How do jurors weigh opinions of forensic experts pre-exposed to case information? | Online Jury Research Update
In 2015, the National Commission on Forensic Science (NCFS) affirmed that forensic examiners should draw conclusions solely from the physical evidence and not from any other evidence in the case. A suspect's criminal history, confession or alibi do not involve assessment of the physical evidence, and examiners are urged to be blind to such task-irrelevant information to prevent biasing their conclusions about the evidence. While over 70% of forensic examiners believe they can mitigate any bias from task-irrelevant case information simply by ignoring their expectations (Kukucka et al., 2017), scientific research overwhelming has found that knowledge of task-irrelevant case information
To prevent the biasing influence of information obtained outside the courtroom, courts often issue instructions to jurors that limit or prohibit certain activities during the trial and when deliberating. Despite these instructions, internet-based juror misconduct occurs. Carstens Namie (2019) examined the effectiveness of different types of judicial instructions about use of the internet and digital communications (e.g., social media, blogs, email, texting) on internet-based juror misconduct....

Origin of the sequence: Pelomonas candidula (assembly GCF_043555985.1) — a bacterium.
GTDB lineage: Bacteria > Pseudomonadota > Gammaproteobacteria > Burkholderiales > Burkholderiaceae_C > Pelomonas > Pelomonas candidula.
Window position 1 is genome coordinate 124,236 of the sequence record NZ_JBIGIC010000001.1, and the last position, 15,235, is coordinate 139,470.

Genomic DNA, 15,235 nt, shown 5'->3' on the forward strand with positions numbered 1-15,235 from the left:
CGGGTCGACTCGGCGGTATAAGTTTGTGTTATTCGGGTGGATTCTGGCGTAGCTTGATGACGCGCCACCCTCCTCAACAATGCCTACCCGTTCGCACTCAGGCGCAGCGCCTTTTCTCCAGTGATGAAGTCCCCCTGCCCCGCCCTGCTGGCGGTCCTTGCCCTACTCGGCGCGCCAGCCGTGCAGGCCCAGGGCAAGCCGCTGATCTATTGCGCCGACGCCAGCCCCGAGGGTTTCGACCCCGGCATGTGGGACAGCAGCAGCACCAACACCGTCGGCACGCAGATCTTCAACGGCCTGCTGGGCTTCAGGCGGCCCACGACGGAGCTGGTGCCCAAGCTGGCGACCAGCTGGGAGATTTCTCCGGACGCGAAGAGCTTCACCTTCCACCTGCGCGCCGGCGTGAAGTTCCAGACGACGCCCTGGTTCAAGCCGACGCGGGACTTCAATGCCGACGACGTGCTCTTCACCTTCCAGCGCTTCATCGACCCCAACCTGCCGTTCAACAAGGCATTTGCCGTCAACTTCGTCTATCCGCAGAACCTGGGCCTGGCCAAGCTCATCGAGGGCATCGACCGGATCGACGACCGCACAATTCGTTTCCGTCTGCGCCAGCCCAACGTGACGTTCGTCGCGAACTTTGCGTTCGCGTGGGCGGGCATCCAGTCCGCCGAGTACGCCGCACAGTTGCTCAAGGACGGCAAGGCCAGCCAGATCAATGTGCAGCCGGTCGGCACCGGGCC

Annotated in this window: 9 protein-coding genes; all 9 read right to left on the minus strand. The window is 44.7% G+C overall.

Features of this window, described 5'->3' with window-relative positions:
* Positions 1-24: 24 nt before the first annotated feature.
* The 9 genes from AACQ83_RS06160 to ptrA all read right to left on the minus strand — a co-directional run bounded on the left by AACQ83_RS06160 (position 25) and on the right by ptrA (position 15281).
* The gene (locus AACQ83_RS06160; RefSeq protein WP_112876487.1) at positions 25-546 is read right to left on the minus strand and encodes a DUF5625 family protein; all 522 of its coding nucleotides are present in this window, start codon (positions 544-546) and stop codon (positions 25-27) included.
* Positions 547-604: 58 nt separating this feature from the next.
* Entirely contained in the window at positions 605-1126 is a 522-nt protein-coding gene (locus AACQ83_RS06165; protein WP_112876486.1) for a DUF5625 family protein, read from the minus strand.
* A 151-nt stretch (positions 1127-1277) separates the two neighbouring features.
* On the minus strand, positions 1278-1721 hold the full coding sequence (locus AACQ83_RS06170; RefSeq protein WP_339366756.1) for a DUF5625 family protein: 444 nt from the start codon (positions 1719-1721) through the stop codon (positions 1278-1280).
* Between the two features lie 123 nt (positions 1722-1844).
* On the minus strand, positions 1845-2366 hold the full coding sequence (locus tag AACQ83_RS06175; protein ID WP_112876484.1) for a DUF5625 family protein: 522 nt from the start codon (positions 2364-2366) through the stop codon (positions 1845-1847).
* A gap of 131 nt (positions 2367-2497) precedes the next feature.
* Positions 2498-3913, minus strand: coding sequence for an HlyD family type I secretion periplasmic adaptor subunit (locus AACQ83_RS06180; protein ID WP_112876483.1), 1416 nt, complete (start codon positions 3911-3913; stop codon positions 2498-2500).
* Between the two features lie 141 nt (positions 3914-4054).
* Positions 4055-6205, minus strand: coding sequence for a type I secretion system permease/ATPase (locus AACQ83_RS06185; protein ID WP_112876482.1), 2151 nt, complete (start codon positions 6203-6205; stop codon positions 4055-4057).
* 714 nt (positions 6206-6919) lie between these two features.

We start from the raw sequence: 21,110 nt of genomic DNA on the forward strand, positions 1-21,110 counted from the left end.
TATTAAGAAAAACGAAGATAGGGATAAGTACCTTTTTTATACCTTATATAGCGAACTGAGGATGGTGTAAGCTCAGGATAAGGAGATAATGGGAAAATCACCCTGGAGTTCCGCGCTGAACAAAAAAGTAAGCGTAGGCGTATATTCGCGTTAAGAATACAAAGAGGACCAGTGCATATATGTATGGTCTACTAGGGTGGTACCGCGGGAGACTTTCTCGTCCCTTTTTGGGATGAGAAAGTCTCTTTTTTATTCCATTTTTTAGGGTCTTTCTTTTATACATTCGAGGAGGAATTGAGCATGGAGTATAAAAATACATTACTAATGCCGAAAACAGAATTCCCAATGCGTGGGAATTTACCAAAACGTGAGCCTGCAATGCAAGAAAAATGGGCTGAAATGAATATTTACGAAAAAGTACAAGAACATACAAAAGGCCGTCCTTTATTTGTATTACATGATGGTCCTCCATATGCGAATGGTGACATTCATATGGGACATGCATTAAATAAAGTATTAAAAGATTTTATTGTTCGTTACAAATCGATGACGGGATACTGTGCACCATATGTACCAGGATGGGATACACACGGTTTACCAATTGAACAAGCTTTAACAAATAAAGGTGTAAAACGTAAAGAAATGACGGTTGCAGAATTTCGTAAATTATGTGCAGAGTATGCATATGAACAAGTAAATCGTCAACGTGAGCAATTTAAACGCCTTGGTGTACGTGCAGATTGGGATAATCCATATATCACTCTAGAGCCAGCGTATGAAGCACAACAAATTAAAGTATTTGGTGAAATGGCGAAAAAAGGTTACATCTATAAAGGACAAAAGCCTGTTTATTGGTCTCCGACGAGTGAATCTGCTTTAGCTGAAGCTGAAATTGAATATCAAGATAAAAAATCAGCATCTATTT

Experts differ both in their expertise and their interpersonal style. An expert can offer higher or lower quality evidence than other experts, and can have a more or less likeable style than other experts. How does likeability affect an expert's persuasiveness? Does a likeable expert make weak evidence more persuasive? Is strong evidence less persuasive when presented by a dislikeable expert? Is a dislikeable expert with strong evidence more persuasive than a likeable expert with weak evience? Younan and Matire (2021) investigated the impact of expert evidence quality and expert likeability on expert persuasiveness in two studies....